2022 will be a pivotal year for most organizations, and especially for sales leaders. Think about what’s going on in the marketplace. There are more jobs than applicants in every field, including sales, which means everybody is pursuing the same top performers. So how do you energize your team, hold on to your best people, and set the stage for a superb year? Here are four best practices we are currently sharing with our clients as they transition into 2022.
1. Engage. What have you done today to make sure each member of your team is fully engaged? You can start by asking people for their opinions and feedback. Get them to weigh in on things that impact them. Do whatever it takes to make your workplace, whether it’s remote or face-to-face, a more collaborative environment. Bear in mind, too, that long-term engagement means setting up individualized training plans. Push each person just a little on new things they can learn and master over time. Consider that there are two main reasons people leave an organization: either they don’t like their manager, or they don’t feel like they’ve learned everything that they can learn to be successful in their role. Make sure neither applies to any member of your team. You really can compete with a competitor’s outrageous salaries and comp programs … if you offer a competitive compensation package and if you support your people by making sure they are working in a true learning environment. That’s going to be good for you, good for them, and great for their income picture (and yours).
2. Create behavioral plans. Setting up abehavioral plan means reverse-engineering the financial goal so that you and the rep each have a clear picture of what they need to be doing from a behavior and activity perspective every single day to turn the goal into reality. As I speak with CROs across a wide range of industries, I hear many of them saying that they’re looking for similar things this year. One of the most common issues sounds like this: “My team can land, but they can’t seem to expand.” Often, this is because team members are not moving beyond their comfort zone: landing familiar offerings is what they know for sure they can do well and want to keep on doing. Expanding, not so much. One of the things you can do in the coming year is make sure that the individualized behavioral plan, the plan for which salespeople are accountable on a daily and weekly basis, takes them out of their comfort zone by focusing on the right activities. Yes, they may want to do behaviors that are appropriate to developing new opportunities for their favorite product or service … but there should also be behaviors built into the plan that are focused specifically on developing expansion opportunities. For example: selling similar products and services to other groups within an organization, or selling to affiliated organizations. You may also want to ensure there is a clear behavioral plan for selling new products and services within the existing client base. Remember: it is roughly five times easier and more cost-effective to sell additional products and services to an existing customer than it is to sell to a new customer for the first time!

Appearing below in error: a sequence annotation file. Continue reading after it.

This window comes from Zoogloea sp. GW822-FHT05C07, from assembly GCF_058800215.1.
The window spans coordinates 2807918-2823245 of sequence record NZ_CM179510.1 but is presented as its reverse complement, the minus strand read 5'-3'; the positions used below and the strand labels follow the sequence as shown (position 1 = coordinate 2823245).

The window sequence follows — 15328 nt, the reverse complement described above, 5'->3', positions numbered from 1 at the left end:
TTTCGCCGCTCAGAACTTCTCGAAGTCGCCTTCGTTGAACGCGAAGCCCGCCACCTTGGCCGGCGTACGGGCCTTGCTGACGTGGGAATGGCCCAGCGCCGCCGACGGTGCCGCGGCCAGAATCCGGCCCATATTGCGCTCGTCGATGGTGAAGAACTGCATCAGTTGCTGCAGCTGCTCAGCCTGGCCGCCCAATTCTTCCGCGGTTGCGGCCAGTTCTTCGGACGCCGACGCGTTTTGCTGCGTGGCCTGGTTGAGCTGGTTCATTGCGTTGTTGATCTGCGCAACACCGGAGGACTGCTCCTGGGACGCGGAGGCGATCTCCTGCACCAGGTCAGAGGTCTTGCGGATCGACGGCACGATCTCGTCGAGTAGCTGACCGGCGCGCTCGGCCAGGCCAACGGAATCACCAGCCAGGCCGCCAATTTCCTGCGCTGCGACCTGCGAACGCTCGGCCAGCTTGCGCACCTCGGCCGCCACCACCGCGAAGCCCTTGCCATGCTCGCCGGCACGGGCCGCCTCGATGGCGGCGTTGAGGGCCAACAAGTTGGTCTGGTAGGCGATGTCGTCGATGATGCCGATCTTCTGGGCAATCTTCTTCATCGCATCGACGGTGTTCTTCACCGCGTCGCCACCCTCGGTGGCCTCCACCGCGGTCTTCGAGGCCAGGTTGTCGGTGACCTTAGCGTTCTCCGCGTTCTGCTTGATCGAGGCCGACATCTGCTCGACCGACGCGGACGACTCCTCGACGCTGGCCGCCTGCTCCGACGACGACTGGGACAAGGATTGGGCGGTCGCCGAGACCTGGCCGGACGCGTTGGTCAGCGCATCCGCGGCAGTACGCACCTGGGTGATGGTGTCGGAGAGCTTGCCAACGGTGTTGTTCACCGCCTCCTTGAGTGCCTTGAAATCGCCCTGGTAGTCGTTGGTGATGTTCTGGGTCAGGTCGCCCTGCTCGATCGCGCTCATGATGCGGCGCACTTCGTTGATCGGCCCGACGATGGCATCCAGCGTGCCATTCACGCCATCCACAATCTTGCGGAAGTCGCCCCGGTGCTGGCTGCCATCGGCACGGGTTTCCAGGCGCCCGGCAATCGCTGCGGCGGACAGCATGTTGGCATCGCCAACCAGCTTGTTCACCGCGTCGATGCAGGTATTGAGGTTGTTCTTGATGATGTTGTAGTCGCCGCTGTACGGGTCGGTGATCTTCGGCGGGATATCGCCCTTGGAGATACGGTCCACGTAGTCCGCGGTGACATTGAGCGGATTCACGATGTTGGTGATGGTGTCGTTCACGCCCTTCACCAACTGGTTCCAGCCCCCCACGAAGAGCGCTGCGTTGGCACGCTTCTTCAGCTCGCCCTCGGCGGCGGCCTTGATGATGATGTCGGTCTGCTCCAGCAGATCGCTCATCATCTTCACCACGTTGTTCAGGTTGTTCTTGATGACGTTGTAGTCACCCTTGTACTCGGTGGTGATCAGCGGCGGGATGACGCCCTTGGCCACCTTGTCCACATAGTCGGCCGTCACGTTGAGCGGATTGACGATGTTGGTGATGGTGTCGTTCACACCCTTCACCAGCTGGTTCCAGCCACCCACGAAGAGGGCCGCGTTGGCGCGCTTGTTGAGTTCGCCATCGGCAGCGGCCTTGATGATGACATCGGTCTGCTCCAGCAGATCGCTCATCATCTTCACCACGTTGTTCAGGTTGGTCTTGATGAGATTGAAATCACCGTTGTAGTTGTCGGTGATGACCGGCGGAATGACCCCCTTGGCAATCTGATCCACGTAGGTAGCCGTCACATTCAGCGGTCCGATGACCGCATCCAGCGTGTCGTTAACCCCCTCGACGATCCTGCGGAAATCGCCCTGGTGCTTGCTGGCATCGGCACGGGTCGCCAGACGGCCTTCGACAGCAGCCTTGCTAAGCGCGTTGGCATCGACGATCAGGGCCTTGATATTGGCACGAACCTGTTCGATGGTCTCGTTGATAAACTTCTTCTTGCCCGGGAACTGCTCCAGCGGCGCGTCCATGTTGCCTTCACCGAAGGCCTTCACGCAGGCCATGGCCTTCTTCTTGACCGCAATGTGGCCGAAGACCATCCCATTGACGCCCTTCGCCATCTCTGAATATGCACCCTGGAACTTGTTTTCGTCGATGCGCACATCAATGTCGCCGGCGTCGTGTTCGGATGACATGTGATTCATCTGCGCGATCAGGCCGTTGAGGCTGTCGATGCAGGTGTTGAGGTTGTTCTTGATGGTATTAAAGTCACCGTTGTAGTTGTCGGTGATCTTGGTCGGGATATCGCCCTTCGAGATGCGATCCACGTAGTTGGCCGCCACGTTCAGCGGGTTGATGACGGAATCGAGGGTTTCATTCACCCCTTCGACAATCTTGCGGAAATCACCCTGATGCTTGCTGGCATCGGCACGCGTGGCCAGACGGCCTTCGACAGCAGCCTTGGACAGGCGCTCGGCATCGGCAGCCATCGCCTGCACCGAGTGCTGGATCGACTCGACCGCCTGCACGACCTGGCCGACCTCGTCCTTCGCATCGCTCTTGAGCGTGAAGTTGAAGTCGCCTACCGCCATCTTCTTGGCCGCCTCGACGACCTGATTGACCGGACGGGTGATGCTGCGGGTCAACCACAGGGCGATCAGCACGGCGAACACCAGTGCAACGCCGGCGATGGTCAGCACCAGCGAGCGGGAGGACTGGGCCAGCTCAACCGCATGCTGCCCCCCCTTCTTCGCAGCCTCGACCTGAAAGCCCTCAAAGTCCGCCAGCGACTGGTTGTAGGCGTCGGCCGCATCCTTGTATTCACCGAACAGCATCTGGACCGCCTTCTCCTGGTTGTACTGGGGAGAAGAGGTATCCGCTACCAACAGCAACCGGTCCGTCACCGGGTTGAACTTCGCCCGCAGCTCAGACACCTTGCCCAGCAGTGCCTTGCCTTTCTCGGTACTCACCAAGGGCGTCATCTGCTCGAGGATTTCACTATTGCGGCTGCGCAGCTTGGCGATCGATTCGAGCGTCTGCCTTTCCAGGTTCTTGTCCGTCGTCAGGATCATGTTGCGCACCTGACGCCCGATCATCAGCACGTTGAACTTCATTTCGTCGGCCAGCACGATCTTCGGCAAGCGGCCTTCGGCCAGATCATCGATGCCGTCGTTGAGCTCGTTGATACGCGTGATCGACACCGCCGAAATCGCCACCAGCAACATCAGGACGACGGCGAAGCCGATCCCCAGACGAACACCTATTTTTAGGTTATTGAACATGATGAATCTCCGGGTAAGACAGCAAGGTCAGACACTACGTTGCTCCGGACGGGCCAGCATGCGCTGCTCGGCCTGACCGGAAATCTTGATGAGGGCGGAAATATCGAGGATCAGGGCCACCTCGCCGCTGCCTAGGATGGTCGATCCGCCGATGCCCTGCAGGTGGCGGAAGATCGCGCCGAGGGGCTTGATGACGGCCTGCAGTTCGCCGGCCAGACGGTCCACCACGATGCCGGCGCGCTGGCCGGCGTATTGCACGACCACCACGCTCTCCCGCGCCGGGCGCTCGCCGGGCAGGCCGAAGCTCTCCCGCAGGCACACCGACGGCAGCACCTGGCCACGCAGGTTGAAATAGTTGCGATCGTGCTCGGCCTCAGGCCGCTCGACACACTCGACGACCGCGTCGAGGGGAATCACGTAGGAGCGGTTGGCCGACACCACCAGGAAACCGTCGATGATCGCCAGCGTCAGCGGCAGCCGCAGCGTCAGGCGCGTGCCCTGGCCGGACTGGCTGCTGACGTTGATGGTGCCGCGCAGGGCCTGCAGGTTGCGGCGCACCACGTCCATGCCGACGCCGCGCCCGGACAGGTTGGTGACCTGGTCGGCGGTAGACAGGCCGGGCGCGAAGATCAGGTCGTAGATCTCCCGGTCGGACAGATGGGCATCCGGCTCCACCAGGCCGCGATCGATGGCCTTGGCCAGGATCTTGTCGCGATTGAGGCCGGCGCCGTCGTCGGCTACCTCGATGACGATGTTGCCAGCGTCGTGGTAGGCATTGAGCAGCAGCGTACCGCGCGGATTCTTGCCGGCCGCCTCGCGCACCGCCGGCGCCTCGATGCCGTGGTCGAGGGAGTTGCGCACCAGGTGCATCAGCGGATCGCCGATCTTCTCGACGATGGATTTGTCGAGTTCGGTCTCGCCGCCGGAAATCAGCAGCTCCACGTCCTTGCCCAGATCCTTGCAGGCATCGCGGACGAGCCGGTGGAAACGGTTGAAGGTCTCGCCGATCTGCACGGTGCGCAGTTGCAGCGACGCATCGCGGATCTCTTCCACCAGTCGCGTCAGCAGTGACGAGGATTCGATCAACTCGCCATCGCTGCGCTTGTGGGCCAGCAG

3. Role play. Most sales managers do not role play, which is a huge mistake. We believe role play should be part of every sales team’s culture. Set the stage by role playing on a regular basis how to respond to all the top issues your sales team faces in today’s world. Let’s face it: there has been a unique situational shift in the marketplace. The team’s standard responses and talk tracks may be out of date. Make sure you and your team are role playing through all the relevant obstacles and questions they’re hearing, based on the buyer journey that has emerged since the pandemic changed everything. Here at Sandler, our team has role-play sessions three times each week. This energizes the group and gives them the confidence and the conviction that, no matter what our prospect says, they will have a response that makes sense and engages the buyer to open up. When you make role play part of the sales team’s culture, you will find that the results go through the roof. People will be clamoring for more. And after about 90 days of consistent role playing, they will start to remind you whenever you forget to schedule a role play session!
4. Communicate the why. Here, I’m talking not just about evangelizing about the so-called “big why” – your organization’s mission – but also about the “little why.” Yes. People need to know why they are showing up for work every day, and they need to understand the guiding purpose of the organization. But communication should not stop there. In today’s environment, there’s no shortage of sudden changes, no shortage of new products, projects, and services, no shortage of new ways of doing business. When you ask the members of your team to adjust to one of these changes, explain the rationale behind that change. Explain the why and how of what you’re asking them to do. Explain how what you want fits into the organization’s overall goal. If you tell people only what to do, you’re minimizing their expertise, and that mistake will have a major negative impact. You hired your team because they’re good at what they do. Set them up for success by providing some background. Tell them the “why” behind the “what” you’re asking for.
To learn more, read this blog post on how to instill a growth mindset across your sales team.